Tiny build, big dreams. The Diwata-1, the Philippines’ first microsatellite, returns to Earth after exceeding its three-year mission in space.
Launched on Mar. 23, 2016, the tiny space sprite was developed by the Department of Science and Technology through the Philippine Microsatellite (Phl-Microsat) Program, renamed Space Technology and Applications Mastery, Innovation and Advancement (STAMINA4Space) last year.
STAMINA4Space officially ended the Diwata-1’s mission in a Facebook post on Apr. 6, expecting chances of communicating with the craft would be low as it neared crossing the boundary between outer space and the Earth’s atmosphere.
“We confirm that today, 6 April 2020 at 04:49 a.m. Philippine Standard Time (PST), Diwata-1 was at an altitude of approximately 114km based on telemetry data received from the satellite. This altitude is very close to the Karman line, or the widely accepted boundary between outer space and the Earth’s atmosphere. It is expected that beyond this altitude, the chances of successfully establishing contact with Diwata-1 are extremely low. This, therefore, marks the official end of the mission lifetime of Diwata-1,” STAMINA4Space wrote.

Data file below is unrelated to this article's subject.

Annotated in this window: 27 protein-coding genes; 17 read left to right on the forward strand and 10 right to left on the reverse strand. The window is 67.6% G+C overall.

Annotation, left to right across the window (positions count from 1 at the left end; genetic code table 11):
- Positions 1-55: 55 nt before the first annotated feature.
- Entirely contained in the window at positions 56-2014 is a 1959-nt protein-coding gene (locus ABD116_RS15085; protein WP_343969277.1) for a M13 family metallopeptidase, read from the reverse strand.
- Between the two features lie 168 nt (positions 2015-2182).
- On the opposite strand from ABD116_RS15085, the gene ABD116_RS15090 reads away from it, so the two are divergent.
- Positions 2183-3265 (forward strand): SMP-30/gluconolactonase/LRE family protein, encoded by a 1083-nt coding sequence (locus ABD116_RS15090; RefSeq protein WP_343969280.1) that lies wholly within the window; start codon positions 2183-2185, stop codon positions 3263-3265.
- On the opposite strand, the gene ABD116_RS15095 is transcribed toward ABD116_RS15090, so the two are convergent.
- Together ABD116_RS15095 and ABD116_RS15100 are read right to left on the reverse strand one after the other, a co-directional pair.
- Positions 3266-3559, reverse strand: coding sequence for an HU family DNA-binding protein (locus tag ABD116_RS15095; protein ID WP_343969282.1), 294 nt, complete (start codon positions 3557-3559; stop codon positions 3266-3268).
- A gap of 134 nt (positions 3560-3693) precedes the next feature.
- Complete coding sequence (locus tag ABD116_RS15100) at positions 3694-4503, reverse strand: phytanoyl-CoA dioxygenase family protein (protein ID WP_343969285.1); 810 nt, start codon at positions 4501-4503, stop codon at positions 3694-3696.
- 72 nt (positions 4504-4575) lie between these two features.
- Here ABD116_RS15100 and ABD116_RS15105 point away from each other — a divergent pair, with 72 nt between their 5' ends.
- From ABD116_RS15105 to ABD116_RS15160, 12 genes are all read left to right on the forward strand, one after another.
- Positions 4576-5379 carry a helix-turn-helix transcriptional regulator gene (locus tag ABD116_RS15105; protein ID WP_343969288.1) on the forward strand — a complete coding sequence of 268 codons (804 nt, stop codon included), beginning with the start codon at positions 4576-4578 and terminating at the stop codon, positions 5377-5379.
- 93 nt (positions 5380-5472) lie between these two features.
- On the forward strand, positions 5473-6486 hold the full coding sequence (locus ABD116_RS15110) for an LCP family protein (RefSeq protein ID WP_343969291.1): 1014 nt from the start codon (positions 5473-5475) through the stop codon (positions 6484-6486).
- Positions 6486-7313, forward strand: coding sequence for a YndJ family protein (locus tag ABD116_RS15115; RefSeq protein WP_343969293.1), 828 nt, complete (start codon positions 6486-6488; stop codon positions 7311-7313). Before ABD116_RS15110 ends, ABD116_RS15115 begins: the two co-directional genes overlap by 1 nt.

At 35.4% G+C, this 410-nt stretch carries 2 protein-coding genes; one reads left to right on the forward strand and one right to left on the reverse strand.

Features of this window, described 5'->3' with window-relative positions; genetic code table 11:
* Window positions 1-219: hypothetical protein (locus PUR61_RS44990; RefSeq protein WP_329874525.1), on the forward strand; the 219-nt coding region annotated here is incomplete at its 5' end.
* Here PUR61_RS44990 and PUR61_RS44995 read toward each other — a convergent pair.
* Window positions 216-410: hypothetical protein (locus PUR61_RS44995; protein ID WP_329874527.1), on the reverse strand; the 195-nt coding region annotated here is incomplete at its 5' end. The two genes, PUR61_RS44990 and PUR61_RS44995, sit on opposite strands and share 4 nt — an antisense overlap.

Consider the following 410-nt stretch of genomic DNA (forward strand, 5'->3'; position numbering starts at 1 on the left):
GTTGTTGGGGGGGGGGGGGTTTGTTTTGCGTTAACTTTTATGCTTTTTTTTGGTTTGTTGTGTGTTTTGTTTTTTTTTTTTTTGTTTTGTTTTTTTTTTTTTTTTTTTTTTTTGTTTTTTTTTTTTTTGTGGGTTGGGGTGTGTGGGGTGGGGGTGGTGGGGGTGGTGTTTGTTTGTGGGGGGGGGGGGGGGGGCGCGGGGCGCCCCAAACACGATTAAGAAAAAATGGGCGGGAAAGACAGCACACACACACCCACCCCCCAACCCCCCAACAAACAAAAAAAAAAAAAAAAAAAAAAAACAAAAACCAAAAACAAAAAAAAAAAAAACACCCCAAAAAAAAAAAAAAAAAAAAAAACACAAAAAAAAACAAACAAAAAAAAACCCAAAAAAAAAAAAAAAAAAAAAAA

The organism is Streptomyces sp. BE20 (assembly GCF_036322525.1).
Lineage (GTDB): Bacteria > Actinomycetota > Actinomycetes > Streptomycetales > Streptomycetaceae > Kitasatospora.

The Diwata-1 was named after a mythical being common in Philippine folklore. According to the Phl-Microsat website, “Diwata” was meant to be a placeholder name until it stuck and eventually became its official name.
It’s neither a telecommunications nor a weather satellite. The Diwata-1 was meant to document and monitor environmental observations, specifically in the Philippines. Over the course of its mission, the Diwata-1 captured thousands of areas in the country, and even helped in monitoring the rehabilitation of Manila Bay. You can view some of the photos captured by Diwata-1 on Phl-Microsat’s official blog or by registering here.
This is only the beginning of advancements in satellite technology in the country as its sister satellite, Diwata-2, is still in orbit and carrying on the mission. Today, a satellite; tomorrow, a space agency (hopefully). Here’s to the future of local science!
Photo from JAXA/NASA